In recent years, increasing attention has been paid to the use of antibiotics in conventional livestock production. Antibiotics provided at subtherapeutic doses promote growth while staving off disease, which can spread like wildfire in high-density confinement operations.
The use of antibiotics in livestock production has been linked to the increase in antibiotic-resistant bacteria — or ‘superbugs’ — that pose serious threats to human health. According to US Food & Drug Administration (FDA) data, 80% of antibiotics sold in the US are sold for use in animal agriculture while 70% of these are medically important for human medicine.
A number of efforts are aimed at both curbing the use of antibiotics in livestock production while allowing consumers to make educated choices about the products they buy. Some meat companies have also begun to use negative labeling claims like “raised without antibiotics” or “no antibiotics ever” to catch consumers’ attention.
The US Department of Agriculture (USDA) Food Safety Inspection Service (FSIS) is responsible for overseeing laws governing labeling in meat, poultry, and processed egg products. But some consumers may be surprised to learn that the USDA apparently does very little in terms of testing to see whether the meat in packages bearing these labels is living up to the claims. To use the label claim “raised without antibiotics,” the company must comply with a few steps, according to FSIS, including an affidavit detailing how the animals are raised and fed.
“The amount of deceit and deception I have witnessed in these overly generous brand claims that have confused consumers, all based on affidavits and audits by people who do not know what they are doing, is just scandalous,” Bill Niman, a veteran of the meat industry, tells AFN from his ranch in California. Three decades after founding Niman Ranch, he left the company in 2007 shortly after Natural Food Holdings took a controlling stake (it was later acquired by Perdue.) He then founded BN Ranch, which Blue Apron purchased in 2017.
Niman today unveiled a new scientific food testing startup called Food In-Depth, or FoodID, to bring greater transparency and integrity to brand label claims. The FoodID platform tests for seven drug families representing 95% of the most common antibiotics and beta-agonists administered via feed and water. The startup describes its technology as fast, working in near real-time at the speed of modern livestock production.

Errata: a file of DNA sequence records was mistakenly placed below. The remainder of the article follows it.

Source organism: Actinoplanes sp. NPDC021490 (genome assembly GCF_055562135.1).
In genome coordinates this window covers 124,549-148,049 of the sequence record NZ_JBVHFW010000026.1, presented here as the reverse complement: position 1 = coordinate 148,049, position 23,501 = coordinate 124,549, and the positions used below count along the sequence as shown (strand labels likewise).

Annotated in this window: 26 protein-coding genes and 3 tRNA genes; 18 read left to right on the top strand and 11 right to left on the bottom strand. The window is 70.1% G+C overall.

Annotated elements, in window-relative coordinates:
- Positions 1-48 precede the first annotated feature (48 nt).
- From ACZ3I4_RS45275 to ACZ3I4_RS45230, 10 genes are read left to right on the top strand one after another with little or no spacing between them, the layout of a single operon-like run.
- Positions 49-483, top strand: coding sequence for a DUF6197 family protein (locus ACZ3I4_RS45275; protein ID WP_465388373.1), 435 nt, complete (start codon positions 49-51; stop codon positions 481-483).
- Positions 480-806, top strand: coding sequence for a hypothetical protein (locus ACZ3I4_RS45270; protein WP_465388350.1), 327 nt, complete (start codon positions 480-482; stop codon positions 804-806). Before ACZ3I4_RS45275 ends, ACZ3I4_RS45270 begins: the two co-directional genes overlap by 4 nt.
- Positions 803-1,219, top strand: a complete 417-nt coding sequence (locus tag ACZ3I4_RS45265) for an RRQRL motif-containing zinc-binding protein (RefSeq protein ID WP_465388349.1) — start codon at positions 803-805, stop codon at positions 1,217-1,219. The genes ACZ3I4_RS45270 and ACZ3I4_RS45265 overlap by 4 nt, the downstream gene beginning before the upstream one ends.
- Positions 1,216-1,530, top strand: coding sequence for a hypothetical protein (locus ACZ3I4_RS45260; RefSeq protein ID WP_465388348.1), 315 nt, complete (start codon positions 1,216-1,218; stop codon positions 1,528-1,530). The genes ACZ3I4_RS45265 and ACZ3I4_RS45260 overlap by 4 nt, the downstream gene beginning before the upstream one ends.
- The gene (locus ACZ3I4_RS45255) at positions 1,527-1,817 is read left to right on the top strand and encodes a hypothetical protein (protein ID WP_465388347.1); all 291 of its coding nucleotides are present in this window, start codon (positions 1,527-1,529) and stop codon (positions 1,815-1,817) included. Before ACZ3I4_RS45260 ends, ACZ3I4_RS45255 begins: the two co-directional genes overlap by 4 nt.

Through its Blue Book program, which is the USDA’s annual sampling plan, the agency spot-checks carcasses for antibiotic residue.
“We were in a major slaughterhouse testing the technology. For three weeks in a row, cattle from the same source tested positive for antibiotic residues,” Niman explains.
“On the third week of testing, the USDA serendipitously tested one from the same lot as part of their Blue Book program and it came back negative. We dug into it and realized they are not testing for whether it has never been giving antibiotics, they are testing for the maximum residue limits – which are so high it’s almost ridiculous. Our test is at least ten times more sensitive.”
Niman is joined by microbiologist and immunologist co-founder Dan Denney and CEO Kevin Lo, a technology leader and veteran of Facebook and Google. Board members include Walter Robb, former co-CEO of Whole Foods, and Chuck Templeton, founder and former CEO of OpenTable and managing director of S2G Ventures. Investors include S2G Ventures and OCA Ventures.
“We know that the overuse of antibiotics in meat production is leading to the evolution of antibiotic-resistant microbes; the next pandemic could easily begin on an American feedlot,” Michael Pollan, author of The Omnivore’s Dilemma, In Defense of Food, and Food Rules, said about FoodID in a press release.
“FoodID is a promising initiative to provide consumers with the information they need to make more informed choices. It should also put pressure on the industry to curb its reckless use of these precious medicines.”
The startup is currently testing beef, pork, and poultry in facilities in the US and Canada. Its partners include direct-to-consumer chicken producer Cooks Venture and meat provider Beretta Farms. It also claims that it is 100 times more affordable than comparable alternatives.
Originally, FoodID considered selling the test kits for between $10 to $50, but realized a better business model involved providing a service.
“We can do the testing and share the data for less than a penny per pound on the finished meat. For an additional cost, we can provide remediation if the meat tests positive,” Niman says.
“This means discovering how it happened, whether it was inadvertent and due to some pre-mixed feed that was medicated, or a dual production operation where they raise antibiotic-free and conventional cattle.”
The company faces some serious challenges, not least industry acceptance and adoption. Some stakeholders may not be welcoming of a stricter, more transparent standard that relies on test-based verification instead of producer affidavits. But the potential fallout for a brand that sells consumers meat with antibiotic residues, while labeling it as antibiotic-free, makes for a compelling business case.
Covid-19 has shone a brighter light on the meat industry, particularly when it comes to the potential for zoonotic diseases to affect human health on a global scale.
“We don’t want to be so disruptive that it creates consumer skepticism and people ignore these claims. That’s not the outcome we want,” Niman says.
“We want more antibiotic-free meat, and to change animal husbandry, and to have people know what is in their food. The challenge is to manage industry adoption of this in a way that doesn’t create disruption – it creates change.”